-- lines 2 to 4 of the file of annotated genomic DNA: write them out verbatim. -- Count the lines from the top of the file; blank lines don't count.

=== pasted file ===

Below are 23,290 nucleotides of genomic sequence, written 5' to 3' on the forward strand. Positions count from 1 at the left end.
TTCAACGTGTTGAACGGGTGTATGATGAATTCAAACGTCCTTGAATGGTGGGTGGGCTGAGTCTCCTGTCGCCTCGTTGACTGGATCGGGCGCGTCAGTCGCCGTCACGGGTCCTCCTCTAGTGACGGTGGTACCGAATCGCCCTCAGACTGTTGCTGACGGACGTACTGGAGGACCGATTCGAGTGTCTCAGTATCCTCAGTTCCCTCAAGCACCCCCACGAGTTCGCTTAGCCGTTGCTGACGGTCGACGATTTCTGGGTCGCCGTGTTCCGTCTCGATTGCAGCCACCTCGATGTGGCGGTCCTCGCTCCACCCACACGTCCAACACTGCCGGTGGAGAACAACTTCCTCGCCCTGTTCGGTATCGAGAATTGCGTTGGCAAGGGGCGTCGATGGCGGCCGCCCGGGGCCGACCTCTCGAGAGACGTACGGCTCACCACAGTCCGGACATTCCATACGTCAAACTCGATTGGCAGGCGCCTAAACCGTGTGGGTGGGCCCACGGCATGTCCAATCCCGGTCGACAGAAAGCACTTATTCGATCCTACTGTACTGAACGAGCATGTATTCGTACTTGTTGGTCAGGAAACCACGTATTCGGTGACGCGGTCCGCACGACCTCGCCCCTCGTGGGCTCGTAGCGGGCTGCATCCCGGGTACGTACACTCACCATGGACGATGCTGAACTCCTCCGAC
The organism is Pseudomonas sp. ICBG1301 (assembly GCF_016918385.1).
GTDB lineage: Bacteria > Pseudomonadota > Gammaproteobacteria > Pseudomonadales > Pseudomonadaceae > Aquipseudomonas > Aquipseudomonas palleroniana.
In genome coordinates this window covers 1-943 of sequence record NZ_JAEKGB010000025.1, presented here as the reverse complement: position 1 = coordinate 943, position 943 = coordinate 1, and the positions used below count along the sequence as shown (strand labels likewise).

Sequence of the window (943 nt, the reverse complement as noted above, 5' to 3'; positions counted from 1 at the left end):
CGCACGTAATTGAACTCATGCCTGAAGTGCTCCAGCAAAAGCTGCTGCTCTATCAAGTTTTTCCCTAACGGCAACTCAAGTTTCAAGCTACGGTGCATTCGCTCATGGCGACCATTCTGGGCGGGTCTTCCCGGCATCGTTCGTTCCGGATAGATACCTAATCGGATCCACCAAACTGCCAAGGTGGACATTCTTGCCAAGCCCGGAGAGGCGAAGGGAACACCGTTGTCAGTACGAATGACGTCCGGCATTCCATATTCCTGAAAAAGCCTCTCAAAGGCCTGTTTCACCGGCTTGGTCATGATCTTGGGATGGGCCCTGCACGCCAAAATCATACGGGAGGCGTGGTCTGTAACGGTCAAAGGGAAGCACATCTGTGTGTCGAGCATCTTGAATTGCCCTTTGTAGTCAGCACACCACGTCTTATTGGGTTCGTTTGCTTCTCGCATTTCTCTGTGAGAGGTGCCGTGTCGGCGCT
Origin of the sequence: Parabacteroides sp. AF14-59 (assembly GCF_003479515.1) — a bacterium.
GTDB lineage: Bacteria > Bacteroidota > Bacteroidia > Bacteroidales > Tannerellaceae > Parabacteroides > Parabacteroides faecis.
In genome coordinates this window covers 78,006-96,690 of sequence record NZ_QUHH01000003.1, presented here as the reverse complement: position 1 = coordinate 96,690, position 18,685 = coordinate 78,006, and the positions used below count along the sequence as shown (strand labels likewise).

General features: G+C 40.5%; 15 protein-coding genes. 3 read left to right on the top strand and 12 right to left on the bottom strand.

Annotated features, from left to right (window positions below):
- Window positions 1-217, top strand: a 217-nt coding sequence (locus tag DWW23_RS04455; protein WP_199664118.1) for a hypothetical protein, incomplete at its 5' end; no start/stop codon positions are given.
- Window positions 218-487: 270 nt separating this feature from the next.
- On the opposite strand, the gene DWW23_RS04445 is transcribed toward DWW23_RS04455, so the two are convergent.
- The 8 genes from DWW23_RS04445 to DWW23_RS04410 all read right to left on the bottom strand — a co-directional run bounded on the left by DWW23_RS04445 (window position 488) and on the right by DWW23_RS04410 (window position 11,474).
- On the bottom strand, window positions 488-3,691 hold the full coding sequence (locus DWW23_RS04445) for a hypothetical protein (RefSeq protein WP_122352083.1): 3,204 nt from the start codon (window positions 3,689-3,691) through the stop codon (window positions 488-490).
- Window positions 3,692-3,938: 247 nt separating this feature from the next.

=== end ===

TTCAACGTGTTGAACGGGTGTATGATGAATTCAAACGTCCTTGAATGGTGGGTGGGCTGAGTCTCCTGTCGCCTCGTTGACTGGATCGGGCGCGTCAGTCGCCGTCACGGGTCCTCCTCTAGTGACGGTGGTACCGAATCGCCCTCAGACTGTTGCTGACGGACGTACTGGAGGACCGATTCGAGTGTCTCAGTATCCTCAGTTCCCTCAAGCACCCCCACGAGTTCGCTTAGCCGTTGCTGACGGTCGACGATTTCTGGGTCGCCGTGTTCCGTCTCGATTGCAGCCACCTCGATGTGGCGGTCCTCGCTCCACCCACACGTCCAACACTGCCGGTGGAGAACAACTTCCTCGCCCTGTTCGGTATCGAGAATTGCGTTGGCAAGGGGCGTCGATGGCGGCCGCCCGGGGCCGACCTCTCGAGAGACGTACGGCTCACCACAGTCCGGACATTCCATACGTCAAACTCGATTGGCAGGCGCCTAAACCGTGTGGGTGGGCCCACGGCATGTCCAATCCCGGTCGACAGAAAGCACTTATTCGATCCTACTGTACTGAACGAGCATGTATTCGTACTTGTTGGTCAGGAAACCACGTATTCGGTGACGCGGTCCGCACGACCTCGCCCCTCGTGGGCTCGTAGCGGGCTGCATCCCGGGTACGTACACTCACCATGGACGATGCTGAACTCCTCCGAC
The organism is Pseudomonas sp. ICBG1301 (assembly GCF_016918385.1).
GTDB lineage: Bacteria > Pseudomonadota > Gammaproteobacteria > Pseudomonadales > Pseudomonadaceae > Aquipseudomonas > Aquipseudomonas palleroniana.